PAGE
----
LONDON, Nov. 11, 2020 /PRNewswire/ -- GlaxoSmithKline (GSK) plc will present new data on its first-in-class anti-BCMA (B-cell maturation antigen) multiple myeloma therapy BLENREP (belantamab mafodotin-blmf) at the upcoming American Society of Hematology (ASH) Annual Meeting and Exposition, to be hosted virtually from 5-8 December 2020. The 13 abstracts include data from GSK's extensive DREAMM (DRiving Excellence in Approaches to Multiple Myeloma) clinical trial programme, which is evaluating belantamab mafodotin in different lines of therapy, and in combination with standard of care and novel therapies.
Dr Axel Hoos, Senior Vice President and Head of Oncology R&D, GSK said: "BLENREP is a significant advance for patients with relapsed or refractory multiple myeloma who previously had limited treatment options available. We believe that via our ongoing research on belantamab mafodotin in combination with other agents, and in earlier lines of treatment, we have the potential to continue to address the unmet needs of multiple myeloma patients and redefine the way this cancer is treated."
Key studies being presented at ASH will demonstrate the potential of belantamab mafodotin in combination with standard therapies in earlier lines of treatment and include:
The DREAMM-6 analysis (poster #1419) will report outcomes from the combination of belantamab mafodotin with bortezomib and dexamethasone in patients whose disease has become refractory or relapsed after one or more prior lines of treatment.
ALGONQUIN (oral presentation #725), a supported collaborative study being led by the Canadian Myeloma Research Group, is evaluating the combination of belantamab mafodotin with pomalidomide and dexamethasone in relapsed or refractory patients who were previously treated with two or more prior lines of treatment that must have included lenalidomide and a proteasome inhibitor.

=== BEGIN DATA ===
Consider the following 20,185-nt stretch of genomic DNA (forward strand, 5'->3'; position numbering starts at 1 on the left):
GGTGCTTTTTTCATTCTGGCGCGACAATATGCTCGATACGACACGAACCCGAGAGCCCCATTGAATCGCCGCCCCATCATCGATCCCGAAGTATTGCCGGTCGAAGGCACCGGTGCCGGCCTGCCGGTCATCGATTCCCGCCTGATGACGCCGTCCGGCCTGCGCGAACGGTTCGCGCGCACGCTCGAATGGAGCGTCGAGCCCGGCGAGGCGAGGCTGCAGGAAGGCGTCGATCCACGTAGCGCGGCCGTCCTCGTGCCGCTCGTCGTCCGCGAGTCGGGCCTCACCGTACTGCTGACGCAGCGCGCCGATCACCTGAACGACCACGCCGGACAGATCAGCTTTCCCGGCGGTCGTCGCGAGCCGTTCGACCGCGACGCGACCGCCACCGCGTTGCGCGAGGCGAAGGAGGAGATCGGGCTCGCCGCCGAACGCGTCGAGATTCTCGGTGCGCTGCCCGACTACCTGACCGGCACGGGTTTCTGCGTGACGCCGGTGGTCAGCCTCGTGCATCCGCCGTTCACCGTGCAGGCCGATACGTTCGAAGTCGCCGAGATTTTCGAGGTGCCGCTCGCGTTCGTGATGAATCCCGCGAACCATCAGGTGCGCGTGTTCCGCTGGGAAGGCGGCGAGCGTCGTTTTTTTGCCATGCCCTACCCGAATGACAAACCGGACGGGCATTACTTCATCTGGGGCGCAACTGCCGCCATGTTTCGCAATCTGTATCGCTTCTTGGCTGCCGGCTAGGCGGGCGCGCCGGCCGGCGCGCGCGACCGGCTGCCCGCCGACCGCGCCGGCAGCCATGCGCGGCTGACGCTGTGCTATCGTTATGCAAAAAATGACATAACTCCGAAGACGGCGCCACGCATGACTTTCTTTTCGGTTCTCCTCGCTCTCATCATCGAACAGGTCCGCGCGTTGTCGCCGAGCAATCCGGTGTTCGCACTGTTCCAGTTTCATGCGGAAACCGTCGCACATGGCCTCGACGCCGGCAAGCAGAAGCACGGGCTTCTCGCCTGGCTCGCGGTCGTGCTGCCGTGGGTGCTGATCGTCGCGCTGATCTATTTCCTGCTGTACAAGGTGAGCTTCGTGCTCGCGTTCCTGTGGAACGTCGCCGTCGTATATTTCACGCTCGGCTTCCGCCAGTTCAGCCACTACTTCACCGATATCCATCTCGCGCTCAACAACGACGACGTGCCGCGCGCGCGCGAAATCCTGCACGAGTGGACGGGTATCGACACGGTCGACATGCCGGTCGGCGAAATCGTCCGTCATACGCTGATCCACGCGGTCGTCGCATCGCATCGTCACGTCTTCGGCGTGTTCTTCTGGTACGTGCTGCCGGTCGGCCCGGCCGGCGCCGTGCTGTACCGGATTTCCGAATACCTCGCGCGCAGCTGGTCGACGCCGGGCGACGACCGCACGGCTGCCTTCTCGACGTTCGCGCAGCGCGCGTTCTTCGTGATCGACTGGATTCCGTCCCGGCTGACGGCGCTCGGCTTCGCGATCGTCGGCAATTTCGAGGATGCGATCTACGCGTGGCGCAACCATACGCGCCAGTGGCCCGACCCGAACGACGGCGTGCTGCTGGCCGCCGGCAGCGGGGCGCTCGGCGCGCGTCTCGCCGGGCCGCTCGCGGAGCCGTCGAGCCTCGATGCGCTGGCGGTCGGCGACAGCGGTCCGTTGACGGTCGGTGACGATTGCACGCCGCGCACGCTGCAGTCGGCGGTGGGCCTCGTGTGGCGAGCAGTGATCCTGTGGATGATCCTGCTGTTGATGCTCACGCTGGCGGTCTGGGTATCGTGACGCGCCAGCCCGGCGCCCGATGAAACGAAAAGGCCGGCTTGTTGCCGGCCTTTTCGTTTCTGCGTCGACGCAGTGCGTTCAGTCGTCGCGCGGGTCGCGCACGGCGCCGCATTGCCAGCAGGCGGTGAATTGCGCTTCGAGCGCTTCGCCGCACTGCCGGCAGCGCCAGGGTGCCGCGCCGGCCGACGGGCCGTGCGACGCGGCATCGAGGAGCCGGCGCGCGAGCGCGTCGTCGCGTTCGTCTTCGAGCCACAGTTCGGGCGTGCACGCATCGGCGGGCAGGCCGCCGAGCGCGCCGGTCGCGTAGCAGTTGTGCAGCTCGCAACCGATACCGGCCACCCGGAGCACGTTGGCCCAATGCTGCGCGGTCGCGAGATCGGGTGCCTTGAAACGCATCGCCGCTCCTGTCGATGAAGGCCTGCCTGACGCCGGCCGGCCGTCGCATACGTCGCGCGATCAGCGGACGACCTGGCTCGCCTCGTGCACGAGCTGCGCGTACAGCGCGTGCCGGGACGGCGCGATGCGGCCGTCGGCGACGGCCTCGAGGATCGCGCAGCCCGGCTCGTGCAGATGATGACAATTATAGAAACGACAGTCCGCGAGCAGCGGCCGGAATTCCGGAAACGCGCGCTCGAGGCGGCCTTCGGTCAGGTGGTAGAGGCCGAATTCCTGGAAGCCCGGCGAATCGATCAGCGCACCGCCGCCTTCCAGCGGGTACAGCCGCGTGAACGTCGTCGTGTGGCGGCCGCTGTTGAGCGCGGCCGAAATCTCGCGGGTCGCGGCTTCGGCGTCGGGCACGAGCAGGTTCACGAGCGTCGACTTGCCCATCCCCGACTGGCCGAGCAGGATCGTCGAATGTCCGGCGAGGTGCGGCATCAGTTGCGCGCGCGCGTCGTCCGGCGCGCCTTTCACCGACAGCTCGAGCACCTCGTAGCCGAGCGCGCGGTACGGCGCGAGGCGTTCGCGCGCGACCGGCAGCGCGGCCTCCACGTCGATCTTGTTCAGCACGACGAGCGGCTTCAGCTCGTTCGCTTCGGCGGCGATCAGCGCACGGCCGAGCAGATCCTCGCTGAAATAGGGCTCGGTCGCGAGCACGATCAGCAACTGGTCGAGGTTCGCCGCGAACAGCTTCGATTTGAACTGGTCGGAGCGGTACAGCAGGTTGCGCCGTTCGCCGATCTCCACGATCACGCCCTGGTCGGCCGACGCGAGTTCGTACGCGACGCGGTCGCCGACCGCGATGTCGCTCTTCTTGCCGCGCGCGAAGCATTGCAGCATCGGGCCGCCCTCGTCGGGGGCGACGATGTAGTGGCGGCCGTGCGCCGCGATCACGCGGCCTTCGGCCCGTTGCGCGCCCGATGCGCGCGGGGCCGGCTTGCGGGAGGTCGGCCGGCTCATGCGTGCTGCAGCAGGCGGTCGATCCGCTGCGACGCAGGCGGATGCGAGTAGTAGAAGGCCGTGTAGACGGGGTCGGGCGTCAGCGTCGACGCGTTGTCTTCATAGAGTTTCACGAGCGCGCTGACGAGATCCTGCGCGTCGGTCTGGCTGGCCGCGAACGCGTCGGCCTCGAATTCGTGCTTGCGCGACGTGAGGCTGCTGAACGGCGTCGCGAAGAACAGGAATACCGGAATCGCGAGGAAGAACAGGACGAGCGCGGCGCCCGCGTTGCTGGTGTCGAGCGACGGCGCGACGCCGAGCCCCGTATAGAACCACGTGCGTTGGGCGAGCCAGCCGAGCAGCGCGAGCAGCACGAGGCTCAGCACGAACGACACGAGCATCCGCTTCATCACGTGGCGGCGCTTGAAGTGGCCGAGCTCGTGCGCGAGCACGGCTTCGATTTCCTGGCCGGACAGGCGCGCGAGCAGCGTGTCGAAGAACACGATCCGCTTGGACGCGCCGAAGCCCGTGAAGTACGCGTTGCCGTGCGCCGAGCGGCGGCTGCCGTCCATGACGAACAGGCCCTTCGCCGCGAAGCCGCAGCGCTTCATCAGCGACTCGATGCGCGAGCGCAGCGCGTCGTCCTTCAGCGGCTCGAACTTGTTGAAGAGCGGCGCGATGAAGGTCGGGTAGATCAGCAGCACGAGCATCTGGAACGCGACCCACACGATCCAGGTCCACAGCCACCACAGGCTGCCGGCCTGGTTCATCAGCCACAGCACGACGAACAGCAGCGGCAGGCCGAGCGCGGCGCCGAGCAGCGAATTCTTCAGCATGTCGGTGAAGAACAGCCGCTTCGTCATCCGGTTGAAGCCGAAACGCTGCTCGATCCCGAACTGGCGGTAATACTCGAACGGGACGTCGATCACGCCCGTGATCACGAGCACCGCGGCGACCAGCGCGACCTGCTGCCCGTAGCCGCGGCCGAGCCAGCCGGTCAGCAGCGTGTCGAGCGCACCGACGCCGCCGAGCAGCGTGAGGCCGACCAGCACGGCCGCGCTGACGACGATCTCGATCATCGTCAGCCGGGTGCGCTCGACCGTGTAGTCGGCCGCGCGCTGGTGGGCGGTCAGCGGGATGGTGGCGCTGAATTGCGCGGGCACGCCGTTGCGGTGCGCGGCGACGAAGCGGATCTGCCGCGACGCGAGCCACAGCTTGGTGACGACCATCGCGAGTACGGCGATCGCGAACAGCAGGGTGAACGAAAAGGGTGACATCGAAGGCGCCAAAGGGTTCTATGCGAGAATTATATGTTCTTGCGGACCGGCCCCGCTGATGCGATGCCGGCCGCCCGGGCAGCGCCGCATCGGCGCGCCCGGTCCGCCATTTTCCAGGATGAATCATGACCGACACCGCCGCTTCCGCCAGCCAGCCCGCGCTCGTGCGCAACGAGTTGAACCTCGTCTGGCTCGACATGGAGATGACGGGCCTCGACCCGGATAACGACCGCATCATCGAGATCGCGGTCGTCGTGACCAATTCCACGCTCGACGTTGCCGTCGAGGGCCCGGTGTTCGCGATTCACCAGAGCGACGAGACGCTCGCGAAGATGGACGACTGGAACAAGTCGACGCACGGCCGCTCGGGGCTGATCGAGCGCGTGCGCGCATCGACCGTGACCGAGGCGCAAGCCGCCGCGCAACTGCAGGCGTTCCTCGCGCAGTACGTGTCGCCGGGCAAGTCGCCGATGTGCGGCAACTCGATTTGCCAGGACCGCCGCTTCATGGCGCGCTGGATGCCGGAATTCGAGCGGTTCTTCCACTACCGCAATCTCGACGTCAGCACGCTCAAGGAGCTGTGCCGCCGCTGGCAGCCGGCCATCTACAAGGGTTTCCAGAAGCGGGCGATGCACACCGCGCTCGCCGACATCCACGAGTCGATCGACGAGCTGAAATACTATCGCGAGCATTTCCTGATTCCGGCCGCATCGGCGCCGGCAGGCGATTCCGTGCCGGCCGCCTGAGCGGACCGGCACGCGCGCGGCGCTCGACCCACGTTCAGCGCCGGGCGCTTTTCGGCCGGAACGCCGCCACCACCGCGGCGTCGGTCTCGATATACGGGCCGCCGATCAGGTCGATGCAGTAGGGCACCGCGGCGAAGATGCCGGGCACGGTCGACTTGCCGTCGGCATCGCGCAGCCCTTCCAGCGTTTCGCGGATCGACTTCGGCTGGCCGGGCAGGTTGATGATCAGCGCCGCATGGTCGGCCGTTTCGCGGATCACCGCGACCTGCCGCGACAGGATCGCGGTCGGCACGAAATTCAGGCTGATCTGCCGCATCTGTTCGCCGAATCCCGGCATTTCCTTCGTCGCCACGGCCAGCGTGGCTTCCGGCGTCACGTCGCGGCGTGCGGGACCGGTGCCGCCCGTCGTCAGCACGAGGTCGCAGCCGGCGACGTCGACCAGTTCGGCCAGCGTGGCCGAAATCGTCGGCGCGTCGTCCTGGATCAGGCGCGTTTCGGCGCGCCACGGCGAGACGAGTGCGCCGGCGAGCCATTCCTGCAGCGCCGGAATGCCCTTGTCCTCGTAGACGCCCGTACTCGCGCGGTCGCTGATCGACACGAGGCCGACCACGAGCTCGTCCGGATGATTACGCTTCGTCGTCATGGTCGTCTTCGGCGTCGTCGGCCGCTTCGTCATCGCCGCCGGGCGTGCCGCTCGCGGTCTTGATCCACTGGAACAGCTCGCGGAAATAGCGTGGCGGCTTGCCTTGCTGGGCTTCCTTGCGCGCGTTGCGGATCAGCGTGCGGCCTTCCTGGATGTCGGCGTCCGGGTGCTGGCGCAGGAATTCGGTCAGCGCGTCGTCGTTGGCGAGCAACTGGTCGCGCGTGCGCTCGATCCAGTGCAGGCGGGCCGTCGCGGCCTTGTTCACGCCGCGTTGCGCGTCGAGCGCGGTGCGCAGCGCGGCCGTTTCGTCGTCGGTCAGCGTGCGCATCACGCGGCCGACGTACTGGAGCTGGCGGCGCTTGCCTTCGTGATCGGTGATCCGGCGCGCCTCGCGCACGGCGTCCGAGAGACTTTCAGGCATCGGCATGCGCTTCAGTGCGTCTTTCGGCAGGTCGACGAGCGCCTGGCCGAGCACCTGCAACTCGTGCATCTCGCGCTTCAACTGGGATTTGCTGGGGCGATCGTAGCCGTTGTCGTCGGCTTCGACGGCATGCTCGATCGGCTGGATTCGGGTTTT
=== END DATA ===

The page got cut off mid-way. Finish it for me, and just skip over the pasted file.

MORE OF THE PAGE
BLENREP was approved earlier this year in the US and EU for the treatment of patients with relapsed/refractory multiple myeloma who have received at least four prior therapies including an anti-CD38 monoclonal antibody, a proteasome inhibitor, and an immunomodulatory agent.
Additional data, including new analyses from the pivotal DREAMM-2 study, will further the understanding of the safety and tolerability of belantamab mafodotin, including the management of keratopathy/microcyst-like epithelial changes or MECs. The DREAMM-2 study served as the basis of the US and EU approvals. The list of GSK-sponsored presentations at the ASH meeting include:
DREAMM-2: Single-Agent Belantamab Mafodotin (Belamaf) in Patients With Relapsed/Refractory Multiple Myeloma (RRMM) – 1-Year Outcomes by Prior Therapies
Exposure–Response (E-R) for Ocular Safety Endpoints for Belantamab Mafodotin (Belamaf), a B-Cell Maturation Antigen (BCMA)-Targeting Agent, in Patients with Relapsed/Refractory Multiple Myeloma (RRMM) in the DREAMM-2 Study
DREAMM-2: Single-Agent Belantamab Mafodotin (Belamaf) Effects on Patient-Reported Outcome (PRO) Measures in Patients with Relapsed/Refractory Multiple Myeloma (RRMM)
Infusion-Related Reactions (IRRs) in the DREAMM-2 Study of Single-Agent Belantamab Mafodotin (Belamaf) in Patients With Relapsed/Refractory Multiple Myeloma (RRMM)
Recovery of Ocular Events with Longer-term Follow-up in the DREAMM-2 Study of Single-Agent Belantamab Mafodotin (Belamaf) in Patients with Relapsed or Refractory Multiple Myeloma (RRMM)
Patient-Reported Experiences During and Following Treatment with Belantamab Mafodotin (Belamaf) for Relapsed/Refractory Multiple Myeloma (RRMM) in the DREAMM-2 Study
DREAMM-5 Platform Trial: Belantamab Mafodotin (Belamaf) in Combination With 4 Different Novel Agents in Patients With Relapsed/Refractory Multiple Myeloma (RRMM)
DREAMM-7: A Phase III Study of the Efficacy and Safety of Belantamab Mafodotin (Belamaf) with Bortezomib, and Dexamethasone (B-Vd) in Patients with Relapsed/Refractory Multiple Myeloma (RRMM)
DREAMM-8: A Phase III Study of the Efficacy and Safety of Belantamab Mafodotin (Belamaf) with Pomalidomide and Dexamethasone (B-Pd) in Patients with Relapsed/Refractory Multiple Myeloma (RRMM)
Real-World Multiple Myeloma Data
Population-level Projections for Multiple Myeloma Patients by Line of Therapy in the USA